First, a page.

4. Update your website
Your website isn’t just a source of important brand and product information—it’s also how people learn you exist.
That’s why your website isn’t a set-and-forget project.
It’s a continuous work in progress that needs to be updated and improved.
For example: When you first launched, your website was probably optimized for your home market. It was designed to appeal to locals and written for domestic target segments in your native language. For example: it’s all in Thai.
But if you’re trying to grow your food business and sell internationally, your website must – at the very least – be useful to foreign customers. Consider this: A German-speaking prospect won’t get very far on a Thai website — but he’ll manage with English text.
That means it makes sense to have a high-quality English version—it’s the lingua franca of the business world and the most cost-effective way to reach new customers.
Should your website be translated into multiple languages?
If you can afford to localize and / or translate for every new market then why not? But for small food businesses, that’s not always a practical option. It’s expensive to do and, unless you have a dedicated team, difficult to maintain. You need staff fluent in that language. A more affordable option is to create an English-language version of your website and let a copywriter help when needed.
5. Attend relevant trade fairs
If your budget permits, attend relevant trade fairs. Trade fairs can be a great way for you to promote your product(s) as well as meet potential partners and interact with local buyers—all things you need to grow your food business!
6. Get your packaging export-ready
While it’s important for your packaging to be eye-catching, getting your product ready for export means a lot more than simply having a stunning, stand-out design.
You also need to make sure your packaging meets regulatory requirements in the country you’re exporting to.
- In some markets, materials that come into contact with food (“food contact materials and articles”) are regulated. That includes the materials used in food packaging.
- Make sure you follow destination-country food labeling guidelines. This includes proper ingredients lists, mandatory allergen information, nutrition information, country of origin for certain products, etc.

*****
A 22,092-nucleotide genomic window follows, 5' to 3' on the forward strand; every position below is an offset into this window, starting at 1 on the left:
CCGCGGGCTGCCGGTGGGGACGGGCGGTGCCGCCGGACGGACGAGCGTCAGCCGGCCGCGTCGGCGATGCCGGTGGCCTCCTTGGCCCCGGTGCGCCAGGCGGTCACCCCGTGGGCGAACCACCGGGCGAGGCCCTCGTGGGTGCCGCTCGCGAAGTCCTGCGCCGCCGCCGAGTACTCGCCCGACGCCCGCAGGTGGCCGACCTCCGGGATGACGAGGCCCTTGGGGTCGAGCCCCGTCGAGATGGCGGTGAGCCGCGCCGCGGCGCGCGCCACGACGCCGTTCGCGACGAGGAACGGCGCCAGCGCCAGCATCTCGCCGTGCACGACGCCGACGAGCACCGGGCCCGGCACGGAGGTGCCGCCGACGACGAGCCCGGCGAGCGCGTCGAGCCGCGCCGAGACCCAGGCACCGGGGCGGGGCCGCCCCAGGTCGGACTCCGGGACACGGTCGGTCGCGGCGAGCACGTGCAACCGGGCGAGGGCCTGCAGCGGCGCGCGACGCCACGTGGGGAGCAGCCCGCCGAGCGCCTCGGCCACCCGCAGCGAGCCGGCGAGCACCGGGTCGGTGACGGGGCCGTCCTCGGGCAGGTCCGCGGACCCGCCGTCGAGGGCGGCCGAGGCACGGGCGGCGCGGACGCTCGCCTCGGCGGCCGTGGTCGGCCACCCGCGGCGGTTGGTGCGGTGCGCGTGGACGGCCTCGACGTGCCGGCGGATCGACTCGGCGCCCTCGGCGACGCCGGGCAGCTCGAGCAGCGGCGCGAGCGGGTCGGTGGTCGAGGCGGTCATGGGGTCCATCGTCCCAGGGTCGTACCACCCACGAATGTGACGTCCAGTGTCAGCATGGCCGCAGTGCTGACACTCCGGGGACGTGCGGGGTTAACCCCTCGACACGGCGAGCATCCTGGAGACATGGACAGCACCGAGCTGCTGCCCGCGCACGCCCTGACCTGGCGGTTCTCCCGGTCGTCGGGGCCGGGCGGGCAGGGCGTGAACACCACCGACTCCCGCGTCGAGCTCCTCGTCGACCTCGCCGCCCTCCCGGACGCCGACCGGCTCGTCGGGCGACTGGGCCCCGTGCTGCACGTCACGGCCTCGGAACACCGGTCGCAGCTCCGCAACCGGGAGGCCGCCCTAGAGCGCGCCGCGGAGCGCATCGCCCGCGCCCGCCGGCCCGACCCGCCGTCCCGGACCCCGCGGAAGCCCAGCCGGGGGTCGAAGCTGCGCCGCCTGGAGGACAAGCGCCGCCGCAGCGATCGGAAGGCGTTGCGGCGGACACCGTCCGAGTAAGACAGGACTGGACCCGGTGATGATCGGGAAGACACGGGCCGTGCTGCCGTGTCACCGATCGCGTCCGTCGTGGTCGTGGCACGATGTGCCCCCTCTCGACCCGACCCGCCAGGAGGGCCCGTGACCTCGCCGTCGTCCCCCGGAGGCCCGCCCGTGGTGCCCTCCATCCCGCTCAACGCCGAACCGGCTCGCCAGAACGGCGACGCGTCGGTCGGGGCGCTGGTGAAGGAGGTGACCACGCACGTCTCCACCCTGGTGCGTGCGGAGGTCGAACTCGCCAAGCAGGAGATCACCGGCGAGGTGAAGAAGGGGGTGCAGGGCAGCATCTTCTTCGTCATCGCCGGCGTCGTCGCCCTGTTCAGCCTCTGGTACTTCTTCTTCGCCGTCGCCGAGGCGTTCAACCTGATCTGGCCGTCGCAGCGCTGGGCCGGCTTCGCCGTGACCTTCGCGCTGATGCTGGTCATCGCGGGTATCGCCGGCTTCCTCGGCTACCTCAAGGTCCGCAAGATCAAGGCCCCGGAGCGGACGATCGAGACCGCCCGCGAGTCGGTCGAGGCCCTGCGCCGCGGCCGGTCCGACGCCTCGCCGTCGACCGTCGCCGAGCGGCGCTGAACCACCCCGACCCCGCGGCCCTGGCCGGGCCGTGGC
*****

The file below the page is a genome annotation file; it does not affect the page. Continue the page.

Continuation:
- There may also be language considerations. For example: products bound for Canada are required to have bilingual labeling.
Once your packaging is compliant, you have to turn your attention to the packaging’s marketability.
Foreign text can add to a product’s exotic appeal (and novelty factor) but there are also practical considerations like helping shoppers immediately understand what your product is—and how to enjoy it!
For example: if it comes with preparation instructions, a graphical how-to may not always be enough. Adding English text could make a big difference.
Tip: Attention-grabbing packaging is important but when the product is in a shopper’s hands, it’s the text that will convince him to give your product a try—and add to cart.
7. To grow your food business, you might need to customize your products
Can you increase sales by customizing your product for its new market? It’s worth investigating.
- In some countries, consumers prefer jumbo or bulk sizes. In other areas, there are more single households where solo packs sell better.
- Some countries regulate the types of coloring or additives used in food products. Do your ingredients meet those requirements?
- Taste preferences also vary. Your ‘regular spicy’ might be considered ‘super spicy’ and not palatable to the majority of consumers. Will it be better to create a milder version, too?
Sometimes, you won’t have to make any changes at all. Other times, small adjustments make your products more attractive abroad.